Still waiting for IVF funding in Ontario

by DaniGirl on February 25, 2013 · 8 comments

in Infertility

This is the last in a series of posts sponsored by Conceivable Dreams.

When Kathleen Wynne became Ontario’s new premier earlier this month, I was full of hope that she would revisit and revive an issue that has been stagnating for four long years in Ontario. Back in 2009, an expert panel recommended that the province should cover the cost of up to three rounds of in vitro fertilization (IVF) treatments for women under the age of 42. Last week, I was deeply disappointed to hear that Ontario Health Minister Deb Matthews has said the province has no intention of implementing these recommendations.

I had the opportunity recently to participate in a set of media stories for web, radio and TV about IVF. At first I said yes, as you know that promoting funding for IVF has been dear to my heart for years. Before production got underway, though, I backed out. I changed my mind for two key reasons. The biggest reason is that my beautiful IVF baby will be 11 years old next month, and maybe this story is no longer mine to tell, at least not quite so publicly. Second, though, is that I had a sense that the story would be focusing more on the “women putting careers first, waiting too long to have babies” theme.

It’s frustrating to me that the issue of IVF funding gets tangled up with this image of type-A career women who put off marriage and children until their late 30s or 40s, and then turn to IVF when they realize they’re long past their fertility’s best-before date. I’m sure this happens, and of course I have sympathy for ANYONE who wants a child and finds that they are unable to conceive.

We were 28 and 30 years old when we were diagnosed as infertile, and to my great dismay at the time, the infertility was not on my side of the equation. I really think it would have been easier emotionally if it were. We were told we had less than 3% chance of conceiving on our own, and that likely would have been true had we been 24 or 14 years old. This is not an issue about age, this is an issue about inequality, and about a government that can’t seem to grasp that there may be savings instead of costs in funding IVF.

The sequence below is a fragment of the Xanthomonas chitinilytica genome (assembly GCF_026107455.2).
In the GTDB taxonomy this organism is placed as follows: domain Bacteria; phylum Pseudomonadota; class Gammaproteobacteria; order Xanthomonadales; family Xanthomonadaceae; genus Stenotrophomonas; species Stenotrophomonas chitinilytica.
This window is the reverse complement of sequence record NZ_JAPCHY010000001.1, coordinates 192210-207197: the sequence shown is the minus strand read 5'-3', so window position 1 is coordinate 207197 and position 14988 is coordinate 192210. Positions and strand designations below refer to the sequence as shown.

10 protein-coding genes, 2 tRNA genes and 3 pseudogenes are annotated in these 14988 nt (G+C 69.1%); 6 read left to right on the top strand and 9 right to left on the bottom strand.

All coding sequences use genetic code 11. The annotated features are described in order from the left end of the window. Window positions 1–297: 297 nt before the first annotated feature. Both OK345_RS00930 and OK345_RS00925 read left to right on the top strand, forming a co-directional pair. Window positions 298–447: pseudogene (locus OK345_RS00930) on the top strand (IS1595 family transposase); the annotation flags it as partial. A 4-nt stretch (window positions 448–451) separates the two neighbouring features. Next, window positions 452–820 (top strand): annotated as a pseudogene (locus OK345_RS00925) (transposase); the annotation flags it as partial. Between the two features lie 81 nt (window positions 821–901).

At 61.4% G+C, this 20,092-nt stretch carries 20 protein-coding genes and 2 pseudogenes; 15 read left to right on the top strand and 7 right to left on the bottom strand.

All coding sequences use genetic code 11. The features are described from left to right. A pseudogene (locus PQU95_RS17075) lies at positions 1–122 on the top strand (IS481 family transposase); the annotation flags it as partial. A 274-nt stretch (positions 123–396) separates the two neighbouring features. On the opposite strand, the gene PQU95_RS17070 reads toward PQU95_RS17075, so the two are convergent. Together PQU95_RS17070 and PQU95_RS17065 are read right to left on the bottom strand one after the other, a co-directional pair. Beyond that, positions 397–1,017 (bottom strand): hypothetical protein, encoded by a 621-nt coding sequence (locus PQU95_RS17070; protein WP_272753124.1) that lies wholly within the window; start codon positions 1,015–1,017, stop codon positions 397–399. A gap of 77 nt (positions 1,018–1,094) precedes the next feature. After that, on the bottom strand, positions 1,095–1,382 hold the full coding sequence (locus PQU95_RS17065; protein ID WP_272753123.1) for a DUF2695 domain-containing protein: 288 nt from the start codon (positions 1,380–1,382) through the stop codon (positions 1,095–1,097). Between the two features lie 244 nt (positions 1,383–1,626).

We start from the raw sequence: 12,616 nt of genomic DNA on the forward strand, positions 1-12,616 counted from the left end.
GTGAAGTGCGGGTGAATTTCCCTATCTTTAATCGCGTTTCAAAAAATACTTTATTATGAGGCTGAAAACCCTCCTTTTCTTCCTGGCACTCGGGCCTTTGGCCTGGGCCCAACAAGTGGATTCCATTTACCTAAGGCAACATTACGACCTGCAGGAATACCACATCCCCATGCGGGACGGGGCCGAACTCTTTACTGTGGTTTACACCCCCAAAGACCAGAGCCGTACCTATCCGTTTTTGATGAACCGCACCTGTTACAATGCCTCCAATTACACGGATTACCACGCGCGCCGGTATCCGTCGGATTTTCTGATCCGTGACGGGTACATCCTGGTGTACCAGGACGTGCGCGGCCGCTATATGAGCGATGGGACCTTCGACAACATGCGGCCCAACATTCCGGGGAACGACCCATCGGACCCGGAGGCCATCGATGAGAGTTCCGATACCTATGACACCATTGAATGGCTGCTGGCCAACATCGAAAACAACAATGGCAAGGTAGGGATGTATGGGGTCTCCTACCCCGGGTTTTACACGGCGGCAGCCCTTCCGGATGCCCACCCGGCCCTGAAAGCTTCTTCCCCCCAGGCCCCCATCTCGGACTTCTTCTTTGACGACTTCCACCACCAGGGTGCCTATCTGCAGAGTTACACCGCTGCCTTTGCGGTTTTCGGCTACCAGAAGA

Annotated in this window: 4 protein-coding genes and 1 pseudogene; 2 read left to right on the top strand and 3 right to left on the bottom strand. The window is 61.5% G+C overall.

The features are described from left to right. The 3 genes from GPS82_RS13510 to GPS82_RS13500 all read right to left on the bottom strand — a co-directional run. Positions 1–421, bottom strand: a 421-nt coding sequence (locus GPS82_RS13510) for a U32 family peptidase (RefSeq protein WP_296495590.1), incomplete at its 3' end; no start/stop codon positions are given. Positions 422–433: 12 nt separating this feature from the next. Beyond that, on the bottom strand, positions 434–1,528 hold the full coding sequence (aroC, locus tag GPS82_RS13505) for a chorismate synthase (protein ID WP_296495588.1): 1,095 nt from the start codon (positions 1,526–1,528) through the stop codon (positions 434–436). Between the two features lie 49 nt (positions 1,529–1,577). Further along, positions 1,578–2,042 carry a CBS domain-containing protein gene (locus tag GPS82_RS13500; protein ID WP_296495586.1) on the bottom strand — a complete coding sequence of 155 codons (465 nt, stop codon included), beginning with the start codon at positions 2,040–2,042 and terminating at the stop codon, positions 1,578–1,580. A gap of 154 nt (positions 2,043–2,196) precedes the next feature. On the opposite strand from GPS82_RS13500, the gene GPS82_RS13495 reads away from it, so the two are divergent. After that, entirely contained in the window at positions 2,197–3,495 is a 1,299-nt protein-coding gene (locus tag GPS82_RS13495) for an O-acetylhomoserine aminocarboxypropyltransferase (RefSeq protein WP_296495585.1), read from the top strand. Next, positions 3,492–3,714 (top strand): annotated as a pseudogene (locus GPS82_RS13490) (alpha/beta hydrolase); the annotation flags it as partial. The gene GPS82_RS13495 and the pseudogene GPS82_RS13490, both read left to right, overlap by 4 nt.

In Ontario, IVF is funded for three attempts when infertility caused by both of a woman’s fallopian tubes being fully blocked. This is a relatively rare diagnosis. If infertility is caused by any other disease, or if it is male factor, or if it is unexplained, the patient pays IVF out of pocket. That’s the first problem with the way the system currently works – the capriousness of having your infertility diagnosis being caused by an eligible or ineligible medical condition.

The second problem is that less invasive fertility treatments like the prescription of fertility drugs or intrauterine insemination ARE covered by the province – but those treatments are both less effective and more likely to result in multiple pregnancies, which in turn add additional costs and stresses to the health care system. IVF allows a higher rate of control of the number of conceptions, and therefore births, that occur. With IUI and other fertility drugs, multiple rates are much higher and completely out of the clinic’s control — millions of frisky sperm seek out up to half a dozen or more fertile eggs. With IVF, the conception occurs in the labratory instead of the uterus, and the doctors place one or two embryos into the uterus, hoping they will implant and grow. It’s the difference between using a calligraphy pen or a bucket of paint to dot your i, if I can make up an analogy. One report says funding IVF and reducing the incidence of multiple births could save the province $650M over ten years.